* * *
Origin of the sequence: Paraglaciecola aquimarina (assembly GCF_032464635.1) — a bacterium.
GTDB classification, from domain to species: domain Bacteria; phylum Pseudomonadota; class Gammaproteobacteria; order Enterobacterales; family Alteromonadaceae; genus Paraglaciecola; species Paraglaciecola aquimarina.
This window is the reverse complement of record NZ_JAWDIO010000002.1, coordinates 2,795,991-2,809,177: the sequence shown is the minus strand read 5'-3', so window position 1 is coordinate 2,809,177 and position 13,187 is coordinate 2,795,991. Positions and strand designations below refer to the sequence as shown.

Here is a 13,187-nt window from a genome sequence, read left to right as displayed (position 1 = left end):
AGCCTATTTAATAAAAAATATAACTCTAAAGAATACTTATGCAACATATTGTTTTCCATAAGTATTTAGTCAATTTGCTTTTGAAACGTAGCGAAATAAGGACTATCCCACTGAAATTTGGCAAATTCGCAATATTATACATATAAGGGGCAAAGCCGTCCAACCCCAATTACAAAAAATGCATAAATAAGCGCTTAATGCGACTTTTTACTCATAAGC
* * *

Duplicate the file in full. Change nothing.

Origin of the sequence: Paraglaciecola aquimarina (assembly GCF_032464635.1) — a bacterium.
GTDB classification, from domain to species: domain Bacteria; phylum Pseudomonadota; class Gammaproteobacteria; order Enterobacterales; family Alteromonadaceae; genus Paraglaciecola; species Paraglaciecola aquimarina.
This window is the reverse complement of record NZ_JAWDIO010000002.1, coordinates 2,795,991-2,809,177: the sequence shown is the minus strand read 5'-3', so window position 1 is coordinate 2,809,177 and position 13,187 is coordinate 2,795,991. Positions and strand designations below refer to the sequence as shown.

Here is a 13,187-nt window from a genome sequence, read left to right as displayed (position 1 = left end):
AGCCTATTTAATAAAAAATATAACTCTAAAGAATACTTATGCAACATATTGTTTTCCATAAGTATTTAGTCAATTTGCTTTTGAAACGTAGCGAAATAAGGACTATCCCACTGAAATTTGGCAAATTCGCAATATTATACATATAAGGGGCAAAGCCGTCCAACCCCAATTACAAAAAATGCATAAATAAGCGCTTAATGCGACTTTTTACTCATAAGC